The National Quality Framework for Early Childhood Education

Síolta - Introductory handbook



The term is used inclusively in the Framework to describe the range of adults (parents/guardians, professionals, extended family, etc.) who interact with the child/children. On occasion, specific titles such as practitioner or teacher are used in certain contexts within specific settings.

Care and education

This Framework considers care and education to be interdependent experiences in the life of the young child.


The Framework is concerned with all children between the ages of birth and six years, irrespective of ability, ethnicity, socio-economic status, background, family status, or any other defining term. This is described as a universal approach, and for the Framework means that all children are included in its provisions.

Community involvement

Community involvement, within the Framework, refers to cohesion and links between and among individuals, families, services and agencies within the local community and wider society.

Competent learner

Within the Framework, the child is viewed as having learning skills and capacities from birth. These skills and capacities can be enhanced through her/his interactions with family, peers, adults and the wider world.

Continuing Professional Development (CPD)

The ongoing updating of skills and knowledge that is required for successful professional practice. (DJELR, 2002:36)


This refers to all learning experiences, whether formal or informal, planned or unplanned, which contribute to a child's development. (NCCA, 2004:2)

Developmentally appropriate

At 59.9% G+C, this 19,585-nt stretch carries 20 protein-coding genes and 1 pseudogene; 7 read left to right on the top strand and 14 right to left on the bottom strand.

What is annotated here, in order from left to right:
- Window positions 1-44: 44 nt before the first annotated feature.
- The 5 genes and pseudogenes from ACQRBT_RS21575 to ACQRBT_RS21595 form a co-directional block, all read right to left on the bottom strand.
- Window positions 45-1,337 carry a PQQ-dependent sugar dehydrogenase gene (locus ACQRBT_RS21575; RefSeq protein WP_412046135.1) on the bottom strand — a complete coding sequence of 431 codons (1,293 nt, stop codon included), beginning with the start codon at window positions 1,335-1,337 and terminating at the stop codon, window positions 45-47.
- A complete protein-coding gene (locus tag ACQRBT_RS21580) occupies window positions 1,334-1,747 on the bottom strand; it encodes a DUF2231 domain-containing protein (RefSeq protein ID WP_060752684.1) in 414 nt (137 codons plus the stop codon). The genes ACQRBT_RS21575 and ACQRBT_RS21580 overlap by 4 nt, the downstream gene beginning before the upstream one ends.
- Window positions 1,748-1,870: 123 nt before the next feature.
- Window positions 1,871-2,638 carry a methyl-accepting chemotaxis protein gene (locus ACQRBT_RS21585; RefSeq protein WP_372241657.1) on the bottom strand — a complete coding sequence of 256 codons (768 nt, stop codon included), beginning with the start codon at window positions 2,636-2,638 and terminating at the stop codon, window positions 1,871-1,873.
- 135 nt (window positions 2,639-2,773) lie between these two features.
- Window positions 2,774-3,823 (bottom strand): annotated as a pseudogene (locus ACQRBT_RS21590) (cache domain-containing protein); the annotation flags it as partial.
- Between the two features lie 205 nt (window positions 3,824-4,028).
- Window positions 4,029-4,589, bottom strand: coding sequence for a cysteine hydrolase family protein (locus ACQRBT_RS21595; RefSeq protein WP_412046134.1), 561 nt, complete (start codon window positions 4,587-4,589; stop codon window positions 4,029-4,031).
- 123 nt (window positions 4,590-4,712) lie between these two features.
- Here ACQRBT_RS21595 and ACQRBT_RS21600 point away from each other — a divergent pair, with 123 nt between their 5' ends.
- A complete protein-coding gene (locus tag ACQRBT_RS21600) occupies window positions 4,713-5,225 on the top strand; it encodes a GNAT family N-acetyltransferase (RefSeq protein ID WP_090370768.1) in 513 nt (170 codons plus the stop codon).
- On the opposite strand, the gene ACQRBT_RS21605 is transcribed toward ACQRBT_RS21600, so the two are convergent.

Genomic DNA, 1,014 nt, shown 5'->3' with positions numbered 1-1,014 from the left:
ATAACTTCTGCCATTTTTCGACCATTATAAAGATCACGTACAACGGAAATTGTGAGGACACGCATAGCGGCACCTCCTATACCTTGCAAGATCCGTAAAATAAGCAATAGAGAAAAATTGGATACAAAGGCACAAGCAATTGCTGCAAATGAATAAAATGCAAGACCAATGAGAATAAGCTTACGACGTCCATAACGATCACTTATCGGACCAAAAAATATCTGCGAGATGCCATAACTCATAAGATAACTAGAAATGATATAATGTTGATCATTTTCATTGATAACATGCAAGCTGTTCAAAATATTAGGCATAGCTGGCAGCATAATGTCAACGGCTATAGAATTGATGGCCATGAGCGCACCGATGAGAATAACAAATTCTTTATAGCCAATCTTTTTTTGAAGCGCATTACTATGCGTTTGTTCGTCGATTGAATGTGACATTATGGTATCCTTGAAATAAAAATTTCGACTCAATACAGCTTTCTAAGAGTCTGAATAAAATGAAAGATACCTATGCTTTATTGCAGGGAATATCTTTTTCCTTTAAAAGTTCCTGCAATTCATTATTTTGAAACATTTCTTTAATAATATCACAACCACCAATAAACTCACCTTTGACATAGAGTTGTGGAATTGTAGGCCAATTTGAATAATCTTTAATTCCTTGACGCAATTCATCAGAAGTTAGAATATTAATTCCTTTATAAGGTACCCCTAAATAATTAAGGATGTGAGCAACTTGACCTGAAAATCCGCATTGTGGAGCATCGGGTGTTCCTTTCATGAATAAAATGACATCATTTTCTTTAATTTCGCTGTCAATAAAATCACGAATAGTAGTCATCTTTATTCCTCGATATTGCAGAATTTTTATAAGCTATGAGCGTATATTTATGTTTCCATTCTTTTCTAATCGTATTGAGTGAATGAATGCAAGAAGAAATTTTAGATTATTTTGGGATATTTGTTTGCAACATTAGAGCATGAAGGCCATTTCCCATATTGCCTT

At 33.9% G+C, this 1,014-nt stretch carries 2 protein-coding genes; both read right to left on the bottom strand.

Activities are developmentally appropriate when they reflect a child's particular age and stage of development.


Within the context of Síolta, this term is used to describe differences in individuals by virtue of gender, age, skin colour, language, sexual orientation, ethnicity, ability, religion, race or other background factors such as family structure, economic circumstances, etc.

Early childhood

For the purposes of this Framework, early childhood refers to the period from birth to six years of age.


Equality, in the context of this Framework, is characterised by respect, commitment to partnership and equitable treatment for all children and adults. Specifically in relation to children, it means that all children should be able to gain access to, to participate in and to benefit from early years services on an equal basis, "...irrespective of the child's or his or her parent's or legal guardian's race, colour, sex, language, religion, political or other opinion, national, ethnic or social origin, property, disability, birth or other status." (UN, 1989:Article 2)


In the context of the Framework, the family is considered in terms of relationship to the child. With reference to the Commission on the Family, the child's connection to the family is on the basis of birth, adoption or placement. The family, as it relates to the child, is characterised "...by its members together assuming responsibility for the care and support of each other, particularly children... and by the sharing of time and resources which promotes intimacy and belongingness." (DSCFA, 1998: 625)


In the context of the NQF, this means that the various aspects of child development and learning are inter-dependent and inter-related.

Identity and belonging

Identity refers to the identifying characteristics, behaviours and understandings which children may have, sometimes uniquely and sometimes shared with others. Shared identities enable children to develop a sense of belonging or a close relationship with or affinity to a particular group. (NCCA, 2004:2)